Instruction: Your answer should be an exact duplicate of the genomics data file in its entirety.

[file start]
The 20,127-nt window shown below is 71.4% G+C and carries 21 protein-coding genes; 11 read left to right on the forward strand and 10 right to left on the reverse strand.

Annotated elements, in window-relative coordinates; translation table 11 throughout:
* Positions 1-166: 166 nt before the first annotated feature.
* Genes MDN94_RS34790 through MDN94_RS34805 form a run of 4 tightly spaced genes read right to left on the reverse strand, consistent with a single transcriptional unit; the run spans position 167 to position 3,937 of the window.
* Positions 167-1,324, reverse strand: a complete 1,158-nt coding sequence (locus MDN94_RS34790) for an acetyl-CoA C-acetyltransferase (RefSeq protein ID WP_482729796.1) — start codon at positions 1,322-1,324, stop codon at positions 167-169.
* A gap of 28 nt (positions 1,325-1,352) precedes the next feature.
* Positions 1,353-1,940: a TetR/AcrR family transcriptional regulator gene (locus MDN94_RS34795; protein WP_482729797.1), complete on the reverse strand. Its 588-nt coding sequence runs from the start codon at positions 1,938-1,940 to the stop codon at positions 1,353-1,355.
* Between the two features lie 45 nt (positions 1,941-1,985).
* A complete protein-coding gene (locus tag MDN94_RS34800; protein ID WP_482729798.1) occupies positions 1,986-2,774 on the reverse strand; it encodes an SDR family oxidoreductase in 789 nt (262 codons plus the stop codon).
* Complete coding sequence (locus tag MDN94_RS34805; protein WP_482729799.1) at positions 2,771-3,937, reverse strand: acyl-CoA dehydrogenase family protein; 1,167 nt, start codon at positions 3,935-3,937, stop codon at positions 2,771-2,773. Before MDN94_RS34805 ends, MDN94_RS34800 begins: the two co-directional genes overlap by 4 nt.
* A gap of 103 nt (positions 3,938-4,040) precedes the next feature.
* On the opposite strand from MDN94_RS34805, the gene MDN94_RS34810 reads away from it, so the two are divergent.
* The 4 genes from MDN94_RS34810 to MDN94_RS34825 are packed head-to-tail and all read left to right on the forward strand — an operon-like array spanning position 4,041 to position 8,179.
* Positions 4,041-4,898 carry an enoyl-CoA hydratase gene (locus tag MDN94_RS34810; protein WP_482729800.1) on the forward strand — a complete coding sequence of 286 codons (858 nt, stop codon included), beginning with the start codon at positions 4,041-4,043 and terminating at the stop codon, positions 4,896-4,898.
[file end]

The 20,127-nt window shown below is 71.4% G+C and carries 21 protein-coding genes; 11 read left to right on the forward strand and 10 right to left on the reverse strand.

Annotated elements, in window-relative coordinates; translation table 11 throughout:
* Positions 1-166: 166 nt before the first annotated feature.
* Genes MDN94_RS34790 through MDN94_RS34805 form a run of 4 tightly spaced genes read right to left on the reverse strand, consistent with a single transcriptional unit; the run spans position 167 to position 3,937 of the window.
* Positions 167-1,324, reverse strand: a complete 1,158-nt coding sequence (locus MDN94_RS34790) for an acetyl-CoA C-acetyltransferase (RefSeq protein ID WP_482729796.1) — start codon at positions 1,322-1,324, stop codon at positions 167-169.
* A gap of 28 nt (positions 1,325-1,352) precedes the next feature.
* Positions 1,353-1,940: a TetR/AcrR family transcriptional regulator gene (locus MDN94_RS34795; protein WP_482729797.1), complete on the reverse strand. Its 588-nt coding sequence runs from the start codon at positions 1,938-1,940 to the stop codon at positions 1,353-1,355.
* Between the two features lie 45 nt (positions 1,941-1,985).
* A complete protein-coding gene (locus tag MDN94_RS34800; protein ID WP_482729798.1) occupies positions 1,986-2,774 on the reverse strand; it encodes an SDR family oxidoreductase in 789 nt (262 codons plus the stop codon).
* Complete coding sequence (locus tag MDN94_RS34805; protein WP_482729799.1) at positions 2,771-3,937, reverse strand: acyl-CoA dehydrogenase family protein; 1,167 nt, start codon at positions 3,935-3,937, stop codon at positions 2,771-2,773. Before MDN94_RS34805 ends, MDN94_RS34800 begins: the two co-directional genes overlap by 4 nt.
* A gap of 103 nt (positions 3,938-4,040) precedes the next feature.
* On the opposite strand from MDN94_RS34805, the gene MDN94_RS34810 reads away from it, so the two are divergent.
* The 4 genes from MDN94_RS34810 to MDN94_RS34825 are packed head-to-tail and all read left to right on the forward strand — an operon-like array spanning position 4,041 to position 8,179.
* Positions 4,041-4,898 carry an enoyl-CoA hydratase gene (locus tag MDN94_RS34810; protein WP_482729800.1) on the forward strand — a complete coding sequence of 286 codons (858 nt, stop codon included), beginning with the start codon at positions 4,041-4,043 and terminating at the stop codon, positions 4,896-4,898.